I have dreamt of visiting the Maldives ever since I first heard of it two years ago. I planned on going for my sixteenth birthday, then my eighteenth. However, now I am seventeen and fully aware that this dream may sadly never be fulfilled.
For those unaware of the Maldives’ existence, this collection of islands is located in the Indian Ocean 430 miles west of Sri Lanka. 200 of the 1192 islands are home to 400,000 people, one third of whom reside in the capital, Male. The highest point on the island only reaches 2.5 meters above sea level, while the average height of the island is only 1.5 meters above sea level. The entire region of land is fairly flat, providing absolutely no protection for a population fearful that their beautiful homeland may soon be submerged under water.
Recent studies have shown that the Maldives only has 4,000 days before it becomes completely submerged. This beautiful island that attracts millions of people a year to its white-sand beaches and renowned surf spots will soon only be enjoyed by the deep-sea fish. Unless people act against global warming, there is really no hope for the Maldives, just like other islands experiencing similar conditions.
With the increasing unpredictability of the weather and tidal surges every two weeks, the Maldivian government has realized its nation’s fate and is doing everything in its power to conserve its island and its people. Maldives is the first country to go carbon neutral in one decade and has earned economic success by raising their per capita income to the highest in South Asia.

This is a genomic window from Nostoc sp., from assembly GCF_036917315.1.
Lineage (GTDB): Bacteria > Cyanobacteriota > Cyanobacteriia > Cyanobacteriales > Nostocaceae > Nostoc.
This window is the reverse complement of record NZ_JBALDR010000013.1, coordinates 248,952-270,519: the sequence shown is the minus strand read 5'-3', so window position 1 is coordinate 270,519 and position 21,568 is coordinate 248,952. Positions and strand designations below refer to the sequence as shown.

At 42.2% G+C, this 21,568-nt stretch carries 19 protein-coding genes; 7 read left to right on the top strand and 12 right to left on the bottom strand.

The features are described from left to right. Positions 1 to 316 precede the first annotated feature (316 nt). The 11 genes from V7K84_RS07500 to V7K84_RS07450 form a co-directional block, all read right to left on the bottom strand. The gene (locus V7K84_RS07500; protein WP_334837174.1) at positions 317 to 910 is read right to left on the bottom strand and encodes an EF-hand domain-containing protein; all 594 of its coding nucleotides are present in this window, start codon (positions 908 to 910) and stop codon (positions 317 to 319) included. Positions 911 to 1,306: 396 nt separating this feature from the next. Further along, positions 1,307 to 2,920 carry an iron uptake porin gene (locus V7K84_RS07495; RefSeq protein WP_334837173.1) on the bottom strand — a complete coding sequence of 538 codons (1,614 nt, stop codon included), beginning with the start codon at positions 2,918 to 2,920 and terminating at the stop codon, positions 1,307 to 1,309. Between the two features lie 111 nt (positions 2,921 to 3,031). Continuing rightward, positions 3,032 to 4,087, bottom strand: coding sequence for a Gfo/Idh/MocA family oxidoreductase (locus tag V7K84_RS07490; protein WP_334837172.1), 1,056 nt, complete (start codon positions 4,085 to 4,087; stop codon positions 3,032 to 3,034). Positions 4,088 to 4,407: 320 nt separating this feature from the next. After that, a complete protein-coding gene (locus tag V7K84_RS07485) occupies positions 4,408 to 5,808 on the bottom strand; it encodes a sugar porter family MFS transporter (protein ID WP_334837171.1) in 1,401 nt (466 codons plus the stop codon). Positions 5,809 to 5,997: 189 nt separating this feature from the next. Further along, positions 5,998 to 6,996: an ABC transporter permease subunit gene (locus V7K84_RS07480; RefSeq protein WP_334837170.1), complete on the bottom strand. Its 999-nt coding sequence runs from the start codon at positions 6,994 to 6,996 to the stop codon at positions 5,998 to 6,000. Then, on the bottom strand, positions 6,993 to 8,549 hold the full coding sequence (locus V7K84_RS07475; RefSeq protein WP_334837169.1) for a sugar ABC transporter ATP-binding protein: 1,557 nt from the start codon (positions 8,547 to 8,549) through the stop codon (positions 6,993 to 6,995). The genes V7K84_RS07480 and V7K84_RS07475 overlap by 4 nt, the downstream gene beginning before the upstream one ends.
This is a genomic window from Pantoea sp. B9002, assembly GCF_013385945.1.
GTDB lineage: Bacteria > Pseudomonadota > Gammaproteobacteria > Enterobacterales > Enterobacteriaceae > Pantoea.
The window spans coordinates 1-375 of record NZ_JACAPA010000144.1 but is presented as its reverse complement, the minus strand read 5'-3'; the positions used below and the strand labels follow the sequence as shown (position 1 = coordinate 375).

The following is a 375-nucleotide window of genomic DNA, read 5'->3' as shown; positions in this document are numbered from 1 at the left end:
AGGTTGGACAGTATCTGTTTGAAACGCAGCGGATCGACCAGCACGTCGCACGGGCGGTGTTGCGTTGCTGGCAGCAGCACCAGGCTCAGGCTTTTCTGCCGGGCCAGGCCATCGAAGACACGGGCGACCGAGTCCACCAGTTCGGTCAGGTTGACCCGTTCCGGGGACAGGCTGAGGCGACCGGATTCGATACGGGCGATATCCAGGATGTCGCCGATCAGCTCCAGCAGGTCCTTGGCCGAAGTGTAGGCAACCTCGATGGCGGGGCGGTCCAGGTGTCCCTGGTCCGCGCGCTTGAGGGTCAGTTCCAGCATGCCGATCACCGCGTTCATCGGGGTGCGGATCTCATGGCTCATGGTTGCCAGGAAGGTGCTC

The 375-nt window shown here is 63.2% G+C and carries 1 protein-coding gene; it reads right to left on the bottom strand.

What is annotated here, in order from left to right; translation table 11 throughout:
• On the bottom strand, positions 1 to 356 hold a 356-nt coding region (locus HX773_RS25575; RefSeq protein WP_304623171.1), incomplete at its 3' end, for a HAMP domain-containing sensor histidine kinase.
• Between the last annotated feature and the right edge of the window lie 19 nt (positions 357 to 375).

Although the government’s attempts to raise money may help the impoverished natives, its efforts cannot help preserve the island. With the money, the government has started to build a 9-foot wall around the island’s capital. However this cannot solve the issue of rising sea levels. It has also begun forming artificial islands nearby and many wealthy citizens are already investing in property elsewhere. If global warming continues on its destructive path, 400,000 citizens will be in search for a new place to call home.
Maldives should not be the only country taking environmental matters into their own hands. This should be a sign to all governments that changes need to be made before global warming continues to submerge more of our Earth’s beautiful land.